American Rape Laws Make No Sense
Who else would have sex with an incapacitated partner besides a rapist?
|Jessica Valenti||Apr 7||35||14|
Last week, hundreds of women rallied at the Minnesota capitol after the state Supreme Court ruled that it isn’t rape to have sex with an unconscious woman if she’s gotten drunk voluntarily. It’s only rape, the law says, if a victim is intoxicated on substances or alcohol that have been “administered...without the person’s agreement.”
Sure sounds like a fancy way of saying drunk women bring it on themselves.
Minnesota’s law isn’t an anomaly; the majority of states in this country have similar policies around intoxication and consent. In addition to blaming the victim, these laws defy basic logic. Who else would have sex with an incapacitated partner besides a rapist?
Does anyone really believe that a person who can’t stand up on their own is capable of consenting to sex? Or that it’s perfectly fine to penetrate someone who is passed out drunk?
It’s unconscionable that American laws haven’t caught up with the truth about sexual assault.
Up until a few years ago, for example, states like Maryland had laws that said it wasn't rape if a woman withdrew consent during sex and the man kept going. It didn’t matter if she was in pain, or scared, or simply just wanted to stop. And there are still multiple states with laws that define spousal rape as using force or violence—meaning a man can rape his unconscious wife and not be considered criminally responsible.
What’s so frustrating—in addition to the blatant misogyny—is that there’s no excuse for our legislation to be this far removed from reality of rape. Beyond common sense, Americans have decades of anti-sexual violence research to rely on.
Take the law in Minnesota, which assumes alcohol and substances are only wielded as weapons in assaults if they're deliberately and surreptitiously given to victims. Studies and experts actually make clear that rapists seek out drunk women—both because they're easier targets and they're less likely to be believed. How the victim becomes inebriated is irrelevant. (And despite bad faith arguments that posit ‘what if both people are drunk’, research also shows that even drunk rapists know what they’re doing.)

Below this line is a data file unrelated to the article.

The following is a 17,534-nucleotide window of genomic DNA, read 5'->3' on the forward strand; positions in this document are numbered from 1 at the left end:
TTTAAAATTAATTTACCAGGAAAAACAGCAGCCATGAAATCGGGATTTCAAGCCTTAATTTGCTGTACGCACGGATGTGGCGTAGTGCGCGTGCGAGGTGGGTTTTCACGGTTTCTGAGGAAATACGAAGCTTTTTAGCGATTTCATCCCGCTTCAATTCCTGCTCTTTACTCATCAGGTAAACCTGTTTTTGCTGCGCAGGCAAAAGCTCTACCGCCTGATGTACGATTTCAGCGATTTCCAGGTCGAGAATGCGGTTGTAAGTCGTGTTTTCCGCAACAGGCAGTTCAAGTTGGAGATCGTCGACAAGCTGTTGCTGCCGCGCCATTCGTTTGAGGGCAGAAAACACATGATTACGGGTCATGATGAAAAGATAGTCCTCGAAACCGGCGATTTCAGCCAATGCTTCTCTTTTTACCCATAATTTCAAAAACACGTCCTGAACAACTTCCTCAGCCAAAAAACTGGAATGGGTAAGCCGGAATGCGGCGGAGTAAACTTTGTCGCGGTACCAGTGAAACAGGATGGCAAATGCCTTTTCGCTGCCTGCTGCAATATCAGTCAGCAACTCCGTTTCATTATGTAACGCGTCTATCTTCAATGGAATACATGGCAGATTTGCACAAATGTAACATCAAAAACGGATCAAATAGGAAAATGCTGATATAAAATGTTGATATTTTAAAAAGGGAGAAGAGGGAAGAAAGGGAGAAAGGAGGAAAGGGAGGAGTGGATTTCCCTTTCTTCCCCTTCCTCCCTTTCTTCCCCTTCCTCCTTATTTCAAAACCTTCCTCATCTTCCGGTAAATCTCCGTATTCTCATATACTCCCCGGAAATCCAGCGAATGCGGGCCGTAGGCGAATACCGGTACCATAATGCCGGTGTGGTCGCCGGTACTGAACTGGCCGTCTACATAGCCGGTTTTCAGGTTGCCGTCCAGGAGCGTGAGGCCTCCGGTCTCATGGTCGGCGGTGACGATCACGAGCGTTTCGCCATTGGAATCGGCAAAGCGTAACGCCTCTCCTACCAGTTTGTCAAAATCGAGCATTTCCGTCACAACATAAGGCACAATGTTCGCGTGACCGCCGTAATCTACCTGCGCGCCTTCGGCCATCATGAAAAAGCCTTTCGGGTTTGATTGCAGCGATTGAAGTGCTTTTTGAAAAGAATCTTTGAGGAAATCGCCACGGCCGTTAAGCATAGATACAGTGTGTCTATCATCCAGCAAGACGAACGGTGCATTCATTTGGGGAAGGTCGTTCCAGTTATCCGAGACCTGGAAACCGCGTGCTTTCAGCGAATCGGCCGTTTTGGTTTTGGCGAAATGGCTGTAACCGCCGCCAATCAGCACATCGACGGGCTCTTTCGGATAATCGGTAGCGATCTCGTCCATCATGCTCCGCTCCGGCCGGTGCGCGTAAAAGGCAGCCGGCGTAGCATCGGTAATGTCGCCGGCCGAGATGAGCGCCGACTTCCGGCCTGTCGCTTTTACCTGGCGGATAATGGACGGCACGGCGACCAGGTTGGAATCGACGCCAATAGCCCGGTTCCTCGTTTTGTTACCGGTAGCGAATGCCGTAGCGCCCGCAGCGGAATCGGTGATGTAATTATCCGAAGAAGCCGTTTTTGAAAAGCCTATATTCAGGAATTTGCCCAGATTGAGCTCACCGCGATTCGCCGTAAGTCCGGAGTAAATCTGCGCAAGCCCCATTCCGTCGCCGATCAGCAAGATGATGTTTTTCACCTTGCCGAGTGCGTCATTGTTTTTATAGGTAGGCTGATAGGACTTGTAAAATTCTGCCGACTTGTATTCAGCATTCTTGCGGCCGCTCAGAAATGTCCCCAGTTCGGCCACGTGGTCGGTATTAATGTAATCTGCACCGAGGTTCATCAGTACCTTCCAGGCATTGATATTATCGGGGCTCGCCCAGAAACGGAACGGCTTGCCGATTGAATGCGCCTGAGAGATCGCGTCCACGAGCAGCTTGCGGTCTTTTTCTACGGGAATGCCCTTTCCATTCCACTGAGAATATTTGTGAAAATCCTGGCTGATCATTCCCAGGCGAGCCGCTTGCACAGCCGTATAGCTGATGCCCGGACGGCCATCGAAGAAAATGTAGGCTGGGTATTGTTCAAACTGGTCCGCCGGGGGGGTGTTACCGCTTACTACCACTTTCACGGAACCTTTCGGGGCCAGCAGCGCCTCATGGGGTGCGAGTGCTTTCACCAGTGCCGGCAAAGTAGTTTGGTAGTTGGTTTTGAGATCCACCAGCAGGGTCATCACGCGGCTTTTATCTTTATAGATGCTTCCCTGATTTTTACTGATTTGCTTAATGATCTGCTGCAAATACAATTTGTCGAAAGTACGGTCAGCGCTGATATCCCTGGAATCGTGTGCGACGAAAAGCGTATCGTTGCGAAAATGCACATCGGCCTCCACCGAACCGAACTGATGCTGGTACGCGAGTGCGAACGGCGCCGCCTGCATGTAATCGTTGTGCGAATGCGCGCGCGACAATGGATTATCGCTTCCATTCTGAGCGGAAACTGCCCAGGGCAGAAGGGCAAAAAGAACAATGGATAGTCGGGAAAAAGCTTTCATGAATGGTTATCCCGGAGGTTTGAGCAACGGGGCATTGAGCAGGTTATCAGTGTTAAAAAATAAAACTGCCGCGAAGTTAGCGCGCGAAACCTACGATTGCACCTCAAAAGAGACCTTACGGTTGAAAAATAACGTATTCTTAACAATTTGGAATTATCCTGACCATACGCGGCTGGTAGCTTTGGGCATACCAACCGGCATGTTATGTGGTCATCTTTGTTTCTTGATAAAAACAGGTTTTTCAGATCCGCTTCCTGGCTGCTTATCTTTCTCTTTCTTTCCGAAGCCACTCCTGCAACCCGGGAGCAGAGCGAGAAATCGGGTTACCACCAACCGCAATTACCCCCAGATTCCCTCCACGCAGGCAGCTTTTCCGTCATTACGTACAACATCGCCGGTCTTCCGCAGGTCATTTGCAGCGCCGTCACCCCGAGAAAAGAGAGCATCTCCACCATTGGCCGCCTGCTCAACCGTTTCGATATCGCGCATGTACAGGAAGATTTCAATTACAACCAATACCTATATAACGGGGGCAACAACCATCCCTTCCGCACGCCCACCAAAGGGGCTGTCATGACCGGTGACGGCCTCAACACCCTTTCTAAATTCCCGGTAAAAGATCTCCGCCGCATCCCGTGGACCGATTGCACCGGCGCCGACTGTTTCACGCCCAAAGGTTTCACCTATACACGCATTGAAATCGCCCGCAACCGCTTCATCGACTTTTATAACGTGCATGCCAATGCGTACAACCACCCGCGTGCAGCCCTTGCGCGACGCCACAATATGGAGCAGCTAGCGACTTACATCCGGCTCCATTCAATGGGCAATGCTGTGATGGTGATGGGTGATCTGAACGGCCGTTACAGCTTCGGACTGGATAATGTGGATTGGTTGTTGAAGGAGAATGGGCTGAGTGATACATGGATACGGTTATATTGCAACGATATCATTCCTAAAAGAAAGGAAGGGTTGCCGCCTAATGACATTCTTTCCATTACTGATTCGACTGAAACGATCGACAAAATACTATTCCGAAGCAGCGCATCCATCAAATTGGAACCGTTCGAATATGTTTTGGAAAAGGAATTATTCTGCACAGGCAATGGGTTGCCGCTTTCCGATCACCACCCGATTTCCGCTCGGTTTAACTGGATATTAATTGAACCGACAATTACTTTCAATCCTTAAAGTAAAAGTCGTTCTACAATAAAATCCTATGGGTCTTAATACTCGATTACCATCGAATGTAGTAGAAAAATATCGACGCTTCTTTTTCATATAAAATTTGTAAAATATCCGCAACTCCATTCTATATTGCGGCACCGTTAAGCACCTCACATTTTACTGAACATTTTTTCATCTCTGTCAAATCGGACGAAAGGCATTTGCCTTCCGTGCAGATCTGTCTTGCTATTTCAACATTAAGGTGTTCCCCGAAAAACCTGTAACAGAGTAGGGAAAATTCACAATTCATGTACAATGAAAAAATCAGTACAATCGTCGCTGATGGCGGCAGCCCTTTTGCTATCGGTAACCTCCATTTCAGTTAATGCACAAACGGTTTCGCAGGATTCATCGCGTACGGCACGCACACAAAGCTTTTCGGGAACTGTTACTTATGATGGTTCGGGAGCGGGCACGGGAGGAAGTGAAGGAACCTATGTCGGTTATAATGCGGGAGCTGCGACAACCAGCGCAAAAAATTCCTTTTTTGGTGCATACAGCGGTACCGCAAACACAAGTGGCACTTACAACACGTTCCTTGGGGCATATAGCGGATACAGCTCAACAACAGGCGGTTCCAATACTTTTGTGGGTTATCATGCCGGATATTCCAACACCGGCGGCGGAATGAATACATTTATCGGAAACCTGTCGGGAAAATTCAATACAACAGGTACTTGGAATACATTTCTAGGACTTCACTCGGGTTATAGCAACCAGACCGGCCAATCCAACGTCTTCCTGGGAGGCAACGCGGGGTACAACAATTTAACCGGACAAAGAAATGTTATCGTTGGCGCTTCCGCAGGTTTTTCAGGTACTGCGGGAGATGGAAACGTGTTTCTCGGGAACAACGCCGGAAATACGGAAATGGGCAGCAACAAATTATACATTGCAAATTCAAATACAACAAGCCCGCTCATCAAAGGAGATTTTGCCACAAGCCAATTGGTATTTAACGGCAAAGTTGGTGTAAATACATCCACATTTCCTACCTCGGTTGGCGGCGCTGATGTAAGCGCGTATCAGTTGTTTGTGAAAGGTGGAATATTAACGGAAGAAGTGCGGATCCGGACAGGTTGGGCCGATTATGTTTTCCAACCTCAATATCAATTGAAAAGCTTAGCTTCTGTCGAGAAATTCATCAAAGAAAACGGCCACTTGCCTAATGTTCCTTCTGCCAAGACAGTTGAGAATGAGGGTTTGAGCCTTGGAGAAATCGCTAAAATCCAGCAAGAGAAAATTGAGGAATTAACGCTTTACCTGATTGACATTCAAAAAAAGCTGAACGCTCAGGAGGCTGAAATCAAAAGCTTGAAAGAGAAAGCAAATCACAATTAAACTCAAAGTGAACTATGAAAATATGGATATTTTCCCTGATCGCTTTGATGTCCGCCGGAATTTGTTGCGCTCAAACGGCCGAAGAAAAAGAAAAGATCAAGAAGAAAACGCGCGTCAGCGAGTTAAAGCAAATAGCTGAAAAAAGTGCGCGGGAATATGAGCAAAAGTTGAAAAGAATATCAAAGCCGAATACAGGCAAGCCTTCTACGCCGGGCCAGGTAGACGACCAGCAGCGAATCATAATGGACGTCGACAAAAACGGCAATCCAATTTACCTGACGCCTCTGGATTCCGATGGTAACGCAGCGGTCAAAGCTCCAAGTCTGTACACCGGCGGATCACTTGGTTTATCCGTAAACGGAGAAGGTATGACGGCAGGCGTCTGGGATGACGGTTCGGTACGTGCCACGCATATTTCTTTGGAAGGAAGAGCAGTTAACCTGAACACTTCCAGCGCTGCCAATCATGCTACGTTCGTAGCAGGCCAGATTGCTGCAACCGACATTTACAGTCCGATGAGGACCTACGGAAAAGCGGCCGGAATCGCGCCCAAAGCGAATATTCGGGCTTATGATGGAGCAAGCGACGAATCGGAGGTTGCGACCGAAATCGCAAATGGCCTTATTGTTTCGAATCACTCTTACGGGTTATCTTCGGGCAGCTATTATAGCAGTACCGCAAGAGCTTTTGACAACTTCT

But what’s just concerning as the legislation lag is that mainstream culture also hasn’t caught up on the truth about rape. Despite progress made, too many Americans are still rape illiterate: Victim-blaming myths persist in the media and beyond, legislators show little understanding of sexual assault, and young men are largely unaware of what rape really is.
I think often of a teenage witness in the 2012 Steubenville rape trial who walked in on an unconscious girl being assaulted. When prosecutors asked him why he didn’t stop the attack, he responded, “I didn’t know exactly what rape was. I thought it was forcing yourself on someone.”
The same young man had taken car keys away from a drunk friend earlier that evening. If we’ve managed to teach every U.S. teenager that drunk driving is dangerous, surely we can also relay the message that passed out women can't consent to sex.
All of this should be straight-forward. Still, whenever feminists try to move the country forward on sexual violence issues—even in the most basic ways—it’s treated as controversial.
When ‘yes means yes’ and ‘enthusiastic consent’ policies became the norm at schools and in some states, for example, there was an outcry from conservatives that activists were trying to overhaul sexuality or criminalize male desire.
But what’s so radical about teaching young people that they should only have sex with partners that actively want to?
This is hardly the stuff of feminist zealotry—but in a country hellbent on keeping women in their place, reasonable advancement is treated like extremism.
American laws and attitudes on rape should reflect what research shows is true, and what our own common-sense tells us. Perhaps the real fanatics are those unwilling to listen to reason.